Who got all the business done
With a minimum of bullshit
And a maximum of fun.
As the monthly steamer, Tofua, would be leaving Nuku'alofa, the young blades went out with the ship, dived from the various decks and lifeboats, from heights depending on how brave they were. One young man, always the same one, would wait until all the others had dived. He made his graceful dive from the highest point of the ship. Ofa and I would be at the wharf watching this spectacular display. When a ship was in port, or interesting people sailed to Nuku'alofa in their yachts, and there were quite a number, my grown up cousins would throw a party in their home. As a special treat, because I loved dancing. I was allowed to go along with Ofa to watch. sometimes they would be fancy dress parties, even more exciting. I often wished I could join in. About nine o'clock Ofa would take me home and put me to bed.
I was loath to have these colourful events.
Years later it was Queen Salote's idea to form a ladies' club. She suggested that the women join together and subscribe money to purchase this lovely home. It was called "Langa Fonua" (Tongan for a knitting or weaving together of people). It is still used for this purpose. On 4th June, 1970 Tonga ceased to be just a British Protectorate, becoming a fully fledged member of the British commonwealth of Nations, and an independent country. Government posts were once held by Europeans on three year contracts. George Goodacre, a New Zealander, was one of the notable Finance Ministers in Tonga. He received the Order of the British Empire for the4 work he did "beyond the call of duty". George refused to speak Tongan, and always had an interpreter. There are not many non-Polynesians in government posts or business in Tonga today.
My brother, Robert Frank Harpur Riechelmann (Ricklemann after 1939), was born on 13th march, 1927. he had the honour to be born on Queen Salote's birthday. The Queen's celebration was in full swing and so was mother's labour! Dad drove all over Nuku'alofa in our tin lizzie Ford car looking for the doctor, without success. Grandma did the honours and delivered her grandson, and attended to mother satisfactorily. It was subsequently discovered that the doctor and the British consul had gone fishing straight after the official part of the Queen's ceremony was over. The following morning, which was not a public holiday, Dad went to the British consulate to register Bob's birth. The consul and doctor were still fishing, and heaven knows where! Oh! faka Tonga! Details were left with the Tongan clerk who was holding the fort, and not too well, I might add.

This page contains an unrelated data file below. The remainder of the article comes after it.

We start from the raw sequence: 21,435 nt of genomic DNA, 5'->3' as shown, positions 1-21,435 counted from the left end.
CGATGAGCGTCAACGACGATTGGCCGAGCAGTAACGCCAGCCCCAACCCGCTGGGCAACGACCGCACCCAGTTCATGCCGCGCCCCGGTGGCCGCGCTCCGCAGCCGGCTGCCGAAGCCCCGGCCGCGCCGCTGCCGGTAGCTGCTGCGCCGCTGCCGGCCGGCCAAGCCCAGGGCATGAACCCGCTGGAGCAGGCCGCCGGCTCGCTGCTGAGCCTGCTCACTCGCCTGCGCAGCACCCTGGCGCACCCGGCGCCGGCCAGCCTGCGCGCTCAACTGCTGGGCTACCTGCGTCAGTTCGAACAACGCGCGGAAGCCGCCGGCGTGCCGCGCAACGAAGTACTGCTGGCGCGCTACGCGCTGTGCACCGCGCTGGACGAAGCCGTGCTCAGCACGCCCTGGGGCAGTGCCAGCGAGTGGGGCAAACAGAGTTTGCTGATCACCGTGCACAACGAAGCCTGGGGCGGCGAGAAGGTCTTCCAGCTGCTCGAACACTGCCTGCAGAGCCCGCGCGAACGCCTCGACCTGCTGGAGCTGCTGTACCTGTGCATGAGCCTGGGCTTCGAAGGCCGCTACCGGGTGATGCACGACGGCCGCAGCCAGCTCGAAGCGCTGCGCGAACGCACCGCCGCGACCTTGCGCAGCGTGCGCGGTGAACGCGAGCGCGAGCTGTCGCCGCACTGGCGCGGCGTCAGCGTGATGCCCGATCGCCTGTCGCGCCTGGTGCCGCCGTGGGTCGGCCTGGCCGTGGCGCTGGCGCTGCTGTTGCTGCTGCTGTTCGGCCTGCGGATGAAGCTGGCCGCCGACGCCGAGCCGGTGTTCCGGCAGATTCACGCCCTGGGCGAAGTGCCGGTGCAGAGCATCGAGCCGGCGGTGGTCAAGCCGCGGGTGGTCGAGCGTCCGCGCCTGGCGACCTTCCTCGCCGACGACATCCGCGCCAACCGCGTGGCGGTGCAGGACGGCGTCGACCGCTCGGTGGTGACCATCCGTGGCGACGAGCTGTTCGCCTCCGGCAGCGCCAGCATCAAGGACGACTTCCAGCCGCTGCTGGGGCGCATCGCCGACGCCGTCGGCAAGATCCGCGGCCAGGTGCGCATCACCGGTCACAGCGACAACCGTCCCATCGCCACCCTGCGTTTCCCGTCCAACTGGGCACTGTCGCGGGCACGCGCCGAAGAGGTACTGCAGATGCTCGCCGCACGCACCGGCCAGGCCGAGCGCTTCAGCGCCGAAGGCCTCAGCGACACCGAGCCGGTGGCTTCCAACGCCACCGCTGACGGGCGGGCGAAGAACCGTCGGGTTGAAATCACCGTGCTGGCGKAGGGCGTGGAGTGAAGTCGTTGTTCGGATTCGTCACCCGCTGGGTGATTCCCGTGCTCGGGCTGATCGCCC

Many years later Bob was at boarding school, Churchie, in Brisbane, Queensland, Australia, and wanted a copy of his birth certificate. He was in the inter-school swimming team and needed proof of his age. The answer came back from Tonga. "We have no record of your birth here." So poor Bob apparently did not exist. The immediate problem at hand was solved by producing his Baptismal certificate. time marched on. In his twenties Bob needed a passport to go to England, so the problem emerged again. After a lot of trouble and letters of enquiry, including Somerset House, London, bob's certificate was unearthed at the Fiji Births, Deaths and Marriages Bureau. At last he was a legitimate person, who really existed! Another incident which will always remain indelibly imprinted on my mind was the episode of Dad's appendicitis. The resident doctor said he could not perform the operation. he cut a small hole in Dad's stomach, and inserted a tube to drain away the toxic stuff. Dad went around with this tube dangling out of him until the Tofua arrived about two weeks later and took him to Auckland for the operation.
Bob and I and some of our cousins, were taught by correspondence on our back veranda each morning by Mother. Grandpa joined us for copy book writing on a daily basis. We behaved well for Grandpa, but Mother found her little pupils rather a trial. When about six years old Bob kept spelling "so" "co". Mother sent him around the veranda chanting "so", S-O, "so", S-O, "so", S-O. When he returned she said. "How do you spell "so" Bobby?" He replied "C-O"! bob could be a tease. Mother despaired of him, becoming resigned to the fact that her adored son might be s dunce. She must have had a great thrill subsequently at his graduation as a dentist from the University of Queensland, Australia. "The Children's Education Fund" had not been wasted! School lessons finished at lunch time, so we had the afternoons free to follow our own various interests. There was swimming at the beach a few hundred yards away. We dived off the wharf, accompanied by Ofa for supervision. fishing, horse riding, football or cricket in the back yard were some of our activities. One of my favourite pastimes was running over the full sacks of copra on the copra platform behind the house, without shoes of course. We used to chase one another. It was great fun negotiating all the lumps and pumps. The ever-vigilant Ofa would be watching us.